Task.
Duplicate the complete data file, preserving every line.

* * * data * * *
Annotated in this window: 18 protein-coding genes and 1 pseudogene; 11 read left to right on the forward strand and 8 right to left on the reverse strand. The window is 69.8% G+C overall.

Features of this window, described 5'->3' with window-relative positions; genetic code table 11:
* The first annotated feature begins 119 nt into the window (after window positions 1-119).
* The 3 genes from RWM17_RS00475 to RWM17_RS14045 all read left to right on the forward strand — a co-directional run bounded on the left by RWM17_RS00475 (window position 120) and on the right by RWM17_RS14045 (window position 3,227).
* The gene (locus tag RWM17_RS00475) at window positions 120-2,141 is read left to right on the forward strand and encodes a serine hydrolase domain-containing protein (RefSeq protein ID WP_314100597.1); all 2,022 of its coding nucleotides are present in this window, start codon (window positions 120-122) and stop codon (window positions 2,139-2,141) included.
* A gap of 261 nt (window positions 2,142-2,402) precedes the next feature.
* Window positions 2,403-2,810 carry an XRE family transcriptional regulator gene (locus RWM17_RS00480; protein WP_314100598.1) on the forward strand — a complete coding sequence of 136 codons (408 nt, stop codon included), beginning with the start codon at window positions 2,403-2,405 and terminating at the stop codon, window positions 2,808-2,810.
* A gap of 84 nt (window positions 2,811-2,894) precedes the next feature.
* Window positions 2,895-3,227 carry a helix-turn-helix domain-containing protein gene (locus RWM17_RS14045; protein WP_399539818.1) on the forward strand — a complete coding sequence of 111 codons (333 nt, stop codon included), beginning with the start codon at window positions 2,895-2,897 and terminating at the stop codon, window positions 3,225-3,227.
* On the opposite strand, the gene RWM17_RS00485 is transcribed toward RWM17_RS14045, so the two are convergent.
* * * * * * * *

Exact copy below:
Annotated in this window: 18 protein-coding genes and 1 pseudogene; 11 read left to right on the forward strand and 8 right to left on the reverse strand. The window is 69.8% G+C overall.

Features of this window, described 5'->3' with window-relative positions; genetic code table 11:
* The first annotated feature begins 119 nt into the window (after window positions 1-119).
* The 3 genes from RWM17_RS00475 to RWM17_RS14045 all read left to right on the forward strand — a co-directional run bounded on the left by RWM17_RS00475 (window position 120) and on the right by RWM17_RS14045 (window position 3,227).
* The gene (locus tag RWM17_RS00475) at window positions 120-2,141 is read left to right on the forward strand and encodes a serine hydrolase domain-containing protein (RefSeq protein ID WP_314100597.1); all 2,022 of its coding nucleotides are present in this window, start codon (window positions 120-122) and stop codon (window positions 2,139-2,141) included.
* A gap of 261 nt (window positions 2,142-2,402) precedes the next feature.
* Window positions 2,403-2,810 carry an XRE family transcriptional regulator gene (locus RWM17_RS00480; protein WP_314100598.1) on the forward strand — a complete coding sequence of 136 codons (408 nt, stop codon included), beginning with the start codon at window positions 2,403-2,405 and terminating at the stop codon, window positions 2,808-2,810.
* A gap of 84 nt (window positions 2,811-2,894) precedes the next feature.
* Window positions 2,895-3,227 carry a helix-turn-helix domain-containing protein gene (locus RWM17_RS14045; protein WP_399539818.1) on the forward strand — a complete coding sequence of 111 codons (333 nt, stop codon included), beginning with the start codon at window positions 2,895-2,897 and terminating at the stop codon, window positions 3,225-3,227.
* On the opposite strand, the gene RWM17_RS00485 is transcribed toward RWM17_RS14045, so the two are convergent.